Give or take a second or two, that was the amount of time it took Jordan Spieth to play the par-4 13th hole during the final round of the 2017 Open Championship at Royal Birkdale. Why did it take so long? Because he first decided to take relief for an unplayable lie after a wayward drive, and then he had to take relief from a temporary immovable obstruction. Both of these relief procedures were complicated by the fact that sighting of the hole was obstructed by a tall sand dune. With the help of several images courtesy of NBC Sports, here are the salient points of the applicable Rules that helped Jordan on his way to hoisting the Claret Jug:
- After Jordan briefly studied the lie of his ball on the backside of the dune, he started thinking about proceeding under Rule 28 [Ball Unplayable]. One option under this Rule is to play again from where the original ball was last played. Jordan did not want to return to the teeing ground, giving up the yardage in addition to incurring a penalty stroke. Nor did he like another option of Rule 28 which would have been to drop within two club-lengths of, and not nearer the hole than, where his drive came to rest. This option was not appealing due to the severe slope of the dune and the thick rough in the vicinity of his ball. Thus, he wisely considered the option of dropping on the line extending from the hole through the spot where his ball lay, going as far back on the course as he wanted. Not too far behind the steep sand dune happened to be the Royal Birkdale practice area, offering a perfect lie with level and closely mown turf. The attending Rules Official confirmed that the practice area was in bounds, which meant that Jordan could drop within that area.
- The only problem with dropping in that area, and staying within a reachable distance from the hole, was the fact that several large equipment trucks were parked at the side of the practice area where Jordan wished to drop his ball. By the way, those trucks were temporary immovable obstructions from which Jordan knew that he would subsequently obtain relief, but more about those later. The immediate task was to take relief from the unplayable ball by dropping on the line extending from the hole through the spot where his original ball had come to rest. But how could he possibly drop a ball from shoulder height under a locked truck?
Thanks to Decision 1-4/8.5 [Nearest Point of Relief from Cart Path Is in Casual Water, Nearest Point of Relief from Casual Water Is Back on Cart Path; Impracticable for Player to Drop Ball into Area of Casual Water], Jordan was not required to drop a ball within one of the semi-trailer trucks. This Decision states, in relevant part, “Other examples of conditions into which it would be considered impracticable for the player to drop the ball would include … in or under an immovable obstruction such that it would be extremely difficult or impossible to drop the ball (e.g., inside a locked building or beneath a rain shelter that is raised off the ground).”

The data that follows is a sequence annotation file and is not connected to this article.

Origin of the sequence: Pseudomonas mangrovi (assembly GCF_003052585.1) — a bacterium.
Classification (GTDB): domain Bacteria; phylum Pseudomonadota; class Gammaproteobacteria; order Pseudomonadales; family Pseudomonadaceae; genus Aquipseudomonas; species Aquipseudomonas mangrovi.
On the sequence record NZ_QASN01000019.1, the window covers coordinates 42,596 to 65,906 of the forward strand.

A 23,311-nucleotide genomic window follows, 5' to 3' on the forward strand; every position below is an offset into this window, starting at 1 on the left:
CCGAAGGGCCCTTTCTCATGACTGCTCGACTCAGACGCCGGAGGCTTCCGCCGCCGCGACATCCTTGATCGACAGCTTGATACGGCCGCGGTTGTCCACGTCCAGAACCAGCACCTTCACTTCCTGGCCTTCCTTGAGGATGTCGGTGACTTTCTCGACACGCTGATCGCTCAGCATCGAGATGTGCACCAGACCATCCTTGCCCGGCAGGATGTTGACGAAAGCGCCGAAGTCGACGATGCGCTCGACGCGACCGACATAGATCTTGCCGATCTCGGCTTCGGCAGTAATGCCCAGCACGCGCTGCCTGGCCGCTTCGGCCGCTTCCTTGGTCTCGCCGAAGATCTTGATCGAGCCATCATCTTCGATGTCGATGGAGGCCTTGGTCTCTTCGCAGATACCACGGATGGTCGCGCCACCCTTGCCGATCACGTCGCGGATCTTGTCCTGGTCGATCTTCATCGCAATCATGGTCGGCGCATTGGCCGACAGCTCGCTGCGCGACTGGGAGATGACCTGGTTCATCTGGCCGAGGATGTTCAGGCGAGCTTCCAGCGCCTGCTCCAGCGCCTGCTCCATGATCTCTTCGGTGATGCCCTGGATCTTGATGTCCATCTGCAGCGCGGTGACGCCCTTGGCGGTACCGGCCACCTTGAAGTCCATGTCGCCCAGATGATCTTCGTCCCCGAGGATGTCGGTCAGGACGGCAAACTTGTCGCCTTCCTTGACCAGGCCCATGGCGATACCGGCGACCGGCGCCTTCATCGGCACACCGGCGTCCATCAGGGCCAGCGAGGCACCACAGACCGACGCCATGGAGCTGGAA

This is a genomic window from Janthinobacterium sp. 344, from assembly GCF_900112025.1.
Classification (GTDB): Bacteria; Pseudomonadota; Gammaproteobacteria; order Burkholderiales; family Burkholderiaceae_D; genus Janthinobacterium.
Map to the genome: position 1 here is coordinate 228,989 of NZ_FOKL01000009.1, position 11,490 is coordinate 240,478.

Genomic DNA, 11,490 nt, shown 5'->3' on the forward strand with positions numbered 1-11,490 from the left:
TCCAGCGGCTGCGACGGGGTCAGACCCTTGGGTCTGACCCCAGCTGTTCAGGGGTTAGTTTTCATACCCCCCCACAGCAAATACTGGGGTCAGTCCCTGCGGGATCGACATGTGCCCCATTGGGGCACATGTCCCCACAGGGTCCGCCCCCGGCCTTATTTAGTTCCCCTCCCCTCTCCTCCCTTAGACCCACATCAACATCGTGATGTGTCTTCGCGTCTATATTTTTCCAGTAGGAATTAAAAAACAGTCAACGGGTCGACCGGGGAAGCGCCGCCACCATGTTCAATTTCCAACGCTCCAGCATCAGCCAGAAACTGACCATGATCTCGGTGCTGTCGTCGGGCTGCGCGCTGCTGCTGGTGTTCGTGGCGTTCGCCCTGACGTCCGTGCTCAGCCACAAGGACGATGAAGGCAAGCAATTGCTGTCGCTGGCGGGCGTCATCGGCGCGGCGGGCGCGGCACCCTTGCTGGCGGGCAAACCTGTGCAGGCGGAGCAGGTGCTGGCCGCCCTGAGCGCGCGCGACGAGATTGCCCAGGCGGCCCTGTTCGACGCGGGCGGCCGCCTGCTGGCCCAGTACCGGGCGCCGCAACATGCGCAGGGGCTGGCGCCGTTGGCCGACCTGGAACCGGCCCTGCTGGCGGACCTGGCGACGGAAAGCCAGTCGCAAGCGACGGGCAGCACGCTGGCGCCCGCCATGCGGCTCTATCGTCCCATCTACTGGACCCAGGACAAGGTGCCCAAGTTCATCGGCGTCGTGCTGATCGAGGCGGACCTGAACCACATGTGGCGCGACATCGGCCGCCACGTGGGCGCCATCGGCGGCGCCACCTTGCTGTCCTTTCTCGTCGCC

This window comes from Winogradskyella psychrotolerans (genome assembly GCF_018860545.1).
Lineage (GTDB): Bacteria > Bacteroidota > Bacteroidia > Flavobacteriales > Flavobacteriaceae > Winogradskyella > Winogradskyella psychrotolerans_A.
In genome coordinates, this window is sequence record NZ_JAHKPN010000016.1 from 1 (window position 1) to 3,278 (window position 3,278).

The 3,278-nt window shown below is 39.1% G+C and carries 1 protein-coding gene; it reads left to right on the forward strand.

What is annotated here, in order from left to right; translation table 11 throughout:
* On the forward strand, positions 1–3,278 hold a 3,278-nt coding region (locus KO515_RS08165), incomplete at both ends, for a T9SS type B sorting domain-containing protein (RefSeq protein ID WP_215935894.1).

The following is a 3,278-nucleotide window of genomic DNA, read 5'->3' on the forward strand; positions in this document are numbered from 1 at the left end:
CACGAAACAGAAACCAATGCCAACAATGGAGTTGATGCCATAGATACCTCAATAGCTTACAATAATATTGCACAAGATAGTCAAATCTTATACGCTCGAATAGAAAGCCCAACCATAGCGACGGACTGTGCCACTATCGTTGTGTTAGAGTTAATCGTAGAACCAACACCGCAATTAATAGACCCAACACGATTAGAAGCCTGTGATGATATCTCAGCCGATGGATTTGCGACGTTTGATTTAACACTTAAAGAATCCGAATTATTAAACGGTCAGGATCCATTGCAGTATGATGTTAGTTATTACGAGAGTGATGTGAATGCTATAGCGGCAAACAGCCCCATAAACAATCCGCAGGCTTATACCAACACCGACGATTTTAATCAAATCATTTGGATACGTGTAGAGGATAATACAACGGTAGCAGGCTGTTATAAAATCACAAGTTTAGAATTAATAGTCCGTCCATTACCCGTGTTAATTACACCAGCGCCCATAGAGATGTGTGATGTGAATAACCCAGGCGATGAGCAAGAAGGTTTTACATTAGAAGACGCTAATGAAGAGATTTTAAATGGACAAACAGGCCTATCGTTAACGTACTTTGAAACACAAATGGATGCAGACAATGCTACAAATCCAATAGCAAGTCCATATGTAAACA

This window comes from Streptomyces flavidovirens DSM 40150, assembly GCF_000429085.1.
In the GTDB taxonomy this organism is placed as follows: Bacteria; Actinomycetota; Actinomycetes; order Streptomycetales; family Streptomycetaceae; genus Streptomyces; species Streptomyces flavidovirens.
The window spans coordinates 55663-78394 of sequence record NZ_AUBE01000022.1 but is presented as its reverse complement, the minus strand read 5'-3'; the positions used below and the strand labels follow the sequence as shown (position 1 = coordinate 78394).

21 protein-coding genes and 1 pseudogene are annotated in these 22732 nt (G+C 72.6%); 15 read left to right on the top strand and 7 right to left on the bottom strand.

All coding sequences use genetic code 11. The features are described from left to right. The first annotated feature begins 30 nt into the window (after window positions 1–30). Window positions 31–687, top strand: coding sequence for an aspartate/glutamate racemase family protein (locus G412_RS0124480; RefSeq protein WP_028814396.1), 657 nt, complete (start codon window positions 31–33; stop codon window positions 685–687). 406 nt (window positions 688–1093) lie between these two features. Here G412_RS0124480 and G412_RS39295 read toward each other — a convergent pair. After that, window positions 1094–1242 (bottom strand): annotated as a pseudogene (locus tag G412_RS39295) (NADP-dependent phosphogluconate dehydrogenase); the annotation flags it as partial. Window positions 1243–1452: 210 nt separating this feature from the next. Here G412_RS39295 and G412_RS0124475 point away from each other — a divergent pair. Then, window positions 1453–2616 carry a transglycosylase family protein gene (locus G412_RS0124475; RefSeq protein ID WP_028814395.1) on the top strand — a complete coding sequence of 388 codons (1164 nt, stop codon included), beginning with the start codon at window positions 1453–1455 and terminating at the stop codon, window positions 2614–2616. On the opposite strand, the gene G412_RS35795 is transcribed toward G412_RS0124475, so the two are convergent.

With the assistance of the Rules Official, Jordan determined where he would have dropped a ball had the trucks not been located on the line extending back from the hole and his unplayable ball. Deeming his ball to be lying at that point on the course, Jordan was then permitted, by the Local Rule giving relief without penalty for temporary immovable obstructions (TIO’s), to drop away from the complex of trucks that were intervening on his line of play.
- According to the Local Rule for TIO’s, interference by a TIO occurs, in part, when the ball lies in, on, under or behind the TIO so that any part of the TIO intervenes directly between the player’s ball and the hole and the TIO is on the player’s line of play. Interference also exists if the ball lies within one club-length of a spot equidistant from the hole where such intervention would exist.
Therefore, in order to correctly take relief from the TIO, Jordan had to visualize where he would have dropped a ball when taking relief for the unplayable ball. Then, and with the guidance of two Rules Officials, he had to identify the point that was equidistant from the hole and also avoided interference, as defined, by the TIO. He was then required to drop within one club-length of that point.
- Having dropped his ball on the practice area in accordance with the Local Rule for TIO relief, Jordan sent his caddie up to the top of the dune to help him line up for the forthcoming stroke towards the green. However, before playing the stroke from the practice area, Jordan directed his caddie to move well away from his line of play. Had Jordan not directed his caddie to move out of the way, he would have incurred a two-stroke penalty under Rule 8-2a [Indicating Line of Play Other Than on Putting Green]. That Rule states, “Except on the putting green, a player may have the line of play indicated by anyone, but no one may be positioned by the player for that purpose on or close to the line or an extension of that line beyond the hole while the stroke is being made.”